Nilgiri Mountain Railway & Ooty

Ooty aka (Udhagamandalam) was chosen as venue for annual convention of rail enthusiasts for 2014. Ooty is arguably the most popular hill station in southern India. It is nestled in Nilgiri hills or Blue mountains. It derives its name from eucalyptus trees which grow on these hills. About the reason for these hills to be called “blue” mountains, quoting from wikipedia,

The Nilgiri hills have a history going back a good many centuries. It is not known why they were called the Blue Mountains. Several sources cite the reason as the smoky haze enveloping the area, while other sources say it is because of the kurunji flower, which blooms every twelve years giving the slopes a bluish tinge.

However for rail enthusiasts its main attraction is the Nilgiri Mountain Railway (NMR) which is a UNESCO World heritage site.

UNESCO World Heritage plaque

UNESCO World Heritage plaque

The line is meter gauge and starts from Mettupalayam (MTP) to Udhagamandalam (UAM). The line has two main sections one from Mettupalayam to Conoor and other from Conoor to Ooty. The first section is special reason being that it has special rails; there is a rack rail in the center of the rails. This is laid to provide support to the train going uphill.

Rack rail in the middle of tracks

Rack rail in the middle of tracks

The locomotives are special with a separate pair of wheel arrangement to engage with rack. This arrangement is similar to the rack system one can see in joyrides in any entertainment park. The locos for first section are X class locos. These locomotives run on steam. Earlier they were coal-fired but they have slowly been converted to oil-fired. The earlier aroma of burning coal is now replaced with diesel fumes which we encounter everyday in cities, however steam is the saving grace. This was my first time to Ooty and on NMR so was very excited to ride on this train.

My route to Ooty was taking train from Pune to Chennai then overnight train to Mettupalaym (MTP) in Coimbatore and finally the NMR to Ooty. There is only one train which goes to Ooty in the morning @ 7AM. The overnight train from Chennai to MTP connects to this train. One can also come to Coimbatore and then travel to MTPto catch this train.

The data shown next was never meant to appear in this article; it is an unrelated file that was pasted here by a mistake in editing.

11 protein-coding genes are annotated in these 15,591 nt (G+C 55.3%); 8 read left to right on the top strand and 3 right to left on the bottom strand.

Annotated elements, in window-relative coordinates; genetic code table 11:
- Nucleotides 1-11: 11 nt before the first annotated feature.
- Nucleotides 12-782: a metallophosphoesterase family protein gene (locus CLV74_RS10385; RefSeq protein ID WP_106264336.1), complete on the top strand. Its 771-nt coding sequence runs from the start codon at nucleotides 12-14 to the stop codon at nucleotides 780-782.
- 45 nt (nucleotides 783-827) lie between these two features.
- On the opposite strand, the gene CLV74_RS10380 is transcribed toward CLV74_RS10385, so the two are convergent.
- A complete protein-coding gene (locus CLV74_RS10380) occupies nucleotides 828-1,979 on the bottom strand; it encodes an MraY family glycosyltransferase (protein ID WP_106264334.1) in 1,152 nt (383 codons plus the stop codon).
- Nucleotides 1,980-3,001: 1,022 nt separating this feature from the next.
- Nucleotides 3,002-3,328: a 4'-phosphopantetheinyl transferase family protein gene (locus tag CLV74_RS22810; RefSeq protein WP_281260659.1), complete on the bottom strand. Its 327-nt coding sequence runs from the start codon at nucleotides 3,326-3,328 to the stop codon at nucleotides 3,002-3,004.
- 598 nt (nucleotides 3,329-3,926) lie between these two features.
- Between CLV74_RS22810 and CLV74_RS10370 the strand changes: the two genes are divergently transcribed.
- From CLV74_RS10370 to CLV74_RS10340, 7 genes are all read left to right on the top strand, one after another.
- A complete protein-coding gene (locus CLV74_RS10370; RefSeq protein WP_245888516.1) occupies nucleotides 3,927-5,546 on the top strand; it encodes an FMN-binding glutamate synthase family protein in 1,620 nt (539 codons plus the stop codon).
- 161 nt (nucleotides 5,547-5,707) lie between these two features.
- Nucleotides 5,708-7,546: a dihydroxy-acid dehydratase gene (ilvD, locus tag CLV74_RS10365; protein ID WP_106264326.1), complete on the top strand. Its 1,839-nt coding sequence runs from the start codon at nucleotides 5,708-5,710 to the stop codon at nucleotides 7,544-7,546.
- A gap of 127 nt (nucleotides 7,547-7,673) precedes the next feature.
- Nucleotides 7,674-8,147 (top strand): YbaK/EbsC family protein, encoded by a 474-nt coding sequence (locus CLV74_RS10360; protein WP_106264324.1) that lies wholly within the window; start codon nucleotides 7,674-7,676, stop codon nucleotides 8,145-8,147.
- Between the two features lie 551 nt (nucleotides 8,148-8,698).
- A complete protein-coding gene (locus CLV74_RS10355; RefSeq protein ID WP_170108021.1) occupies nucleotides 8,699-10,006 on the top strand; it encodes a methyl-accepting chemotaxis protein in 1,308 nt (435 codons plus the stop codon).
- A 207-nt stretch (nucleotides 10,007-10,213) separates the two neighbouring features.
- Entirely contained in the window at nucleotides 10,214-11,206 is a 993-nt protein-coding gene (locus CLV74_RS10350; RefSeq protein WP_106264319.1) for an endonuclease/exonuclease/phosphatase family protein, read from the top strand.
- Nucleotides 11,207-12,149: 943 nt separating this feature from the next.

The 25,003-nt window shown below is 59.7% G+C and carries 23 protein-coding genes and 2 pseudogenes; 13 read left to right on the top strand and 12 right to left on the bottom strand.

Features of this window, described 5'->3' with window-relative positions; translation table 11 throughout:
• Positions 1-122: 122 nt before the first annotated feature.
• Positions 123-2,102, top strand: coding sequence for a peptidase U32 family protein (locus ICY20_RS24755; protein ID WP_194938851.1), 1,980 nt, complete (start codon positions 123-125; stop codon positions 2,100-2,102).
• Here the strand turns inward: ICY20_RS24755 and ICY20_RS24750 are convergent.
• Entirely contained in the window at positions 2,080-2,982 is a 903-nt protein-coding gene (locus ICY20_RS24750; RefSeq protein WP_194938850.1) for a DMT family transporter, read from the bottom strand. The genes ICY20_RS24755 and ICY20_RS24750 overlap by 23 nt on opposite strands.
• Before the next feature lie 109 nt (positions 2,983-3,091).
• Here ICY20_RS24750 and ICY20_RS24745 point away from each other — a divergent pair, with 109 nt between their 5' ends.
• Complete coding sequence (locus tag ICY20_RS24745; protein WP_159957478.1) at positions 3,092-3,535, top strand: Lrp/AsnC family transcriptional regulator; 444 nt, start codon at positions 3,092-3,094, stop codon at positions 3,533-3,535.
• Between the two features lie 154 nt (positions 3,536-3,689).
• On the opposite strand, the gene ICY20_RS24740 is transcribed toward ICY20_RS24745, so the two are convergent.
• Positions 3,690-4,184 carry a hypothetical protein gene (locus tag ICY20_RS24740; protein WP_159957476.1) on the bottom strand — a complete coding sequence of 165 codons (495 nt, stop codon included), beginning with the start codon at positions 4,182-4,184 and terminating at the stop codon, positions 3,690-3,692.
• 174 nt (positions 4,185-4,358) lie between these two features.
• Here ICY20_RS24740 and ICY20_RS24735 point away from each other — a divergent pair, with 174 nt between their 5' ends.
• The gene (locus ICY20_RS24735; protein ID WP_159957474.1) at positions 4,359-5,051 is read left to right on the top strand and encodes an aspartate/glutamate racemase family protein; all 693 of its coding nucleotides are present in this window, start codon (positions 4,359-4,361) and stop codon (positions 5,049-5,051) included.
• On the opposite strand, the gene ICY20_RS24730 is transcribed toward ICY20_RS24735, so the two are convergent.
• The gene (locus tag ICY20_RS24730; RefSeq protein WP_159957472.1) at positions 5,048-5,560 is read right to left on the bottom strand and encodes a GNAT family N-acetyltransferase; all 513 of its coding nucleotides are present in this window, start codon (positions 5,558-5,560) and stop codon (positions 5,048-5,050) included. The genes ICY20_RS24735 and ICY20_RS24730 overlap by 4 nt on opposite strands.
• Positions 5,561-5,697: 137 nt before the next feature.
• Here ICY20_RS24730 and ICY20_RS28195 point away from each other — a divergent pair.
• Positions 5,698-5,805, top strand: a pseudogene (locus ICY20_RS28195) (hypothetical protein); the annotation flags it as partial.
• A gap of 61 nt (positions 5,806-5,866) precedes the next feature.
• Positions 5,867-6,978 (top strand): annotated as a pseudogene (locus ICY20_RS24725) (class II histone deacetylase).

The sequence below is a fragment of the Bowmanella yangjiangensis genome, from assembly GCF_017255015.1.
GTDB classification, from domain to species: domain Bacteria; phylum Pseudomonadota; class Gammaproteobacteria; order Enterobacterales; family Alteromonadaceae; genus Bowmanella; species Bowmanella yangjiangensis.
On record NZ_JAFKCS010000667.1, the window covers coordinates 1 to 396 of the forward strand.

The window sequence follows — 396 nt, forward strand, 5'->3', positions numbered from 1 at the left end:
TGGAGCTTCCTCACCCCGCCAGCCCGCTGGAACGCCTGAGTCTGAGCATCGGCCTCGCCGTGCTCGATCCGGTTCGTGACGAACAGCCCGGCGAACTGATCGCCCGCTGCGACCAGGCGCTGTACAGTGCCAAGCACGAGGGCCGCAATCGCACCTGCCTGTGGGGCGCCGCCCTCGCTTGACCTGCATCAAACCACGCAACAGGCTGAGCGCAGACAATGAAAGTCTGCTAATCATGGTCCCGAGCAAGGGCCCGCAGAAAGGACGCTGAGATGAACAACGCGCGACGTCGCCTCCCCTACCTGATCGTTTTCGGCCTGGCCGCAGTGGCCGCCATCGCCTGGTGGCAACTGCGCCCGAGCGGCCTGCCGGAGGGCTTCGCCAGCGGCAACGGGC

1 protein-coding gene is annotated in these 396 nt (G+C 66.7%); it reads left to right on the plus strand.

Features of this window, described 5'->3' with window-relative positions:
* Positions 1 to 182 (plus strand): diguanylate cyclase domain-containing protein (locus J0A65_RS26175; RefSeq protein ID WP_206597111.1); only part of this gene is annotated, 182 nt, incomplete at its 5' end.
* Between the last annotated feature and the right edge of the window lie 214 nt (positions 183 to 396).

There were lot of people from our group traveling in this train, so morning time before the train departed was exciting. Mettupalayam station and shed near it is full of heritage. Everyone was clicking snaps and trying to take in as much of the locomotive and surrounding as possible. The coaches of this train are all old style wooden still working. There is simple bench like seating and each bay has its own door. The braking system of the train is also remarkable. Each coach has to be braked separately. Due to this there is a brakeman standing at the front of each coach. There is a sense of pride in people working on this line as was seen by their smart dresses and discipline.

Destination board of the train

Destination board of the train

X-Class steam locos of Nilgiri Mountain Railway (NMR)

X-Class steam locos of Nilgiri Mountain Railway (NMR)

The train pulled out a little after 7AM. The train chugs its way up the hills and has several curves. Lot of people were peeking out of windows, taking pictures and videos and watching the hard working engine puffing out smoke & steam. This being winter time and golden sun peeping through the foliage was so soothing. The rack section starts from the first station called Kallar. The train stopped at each station to refill water which gave ample opportunity for people to get down, roam around, take in the sun and have some refreshments.The station themselves are quaint & from bygone era. When its not looking at the train, one can at the beautiful hills.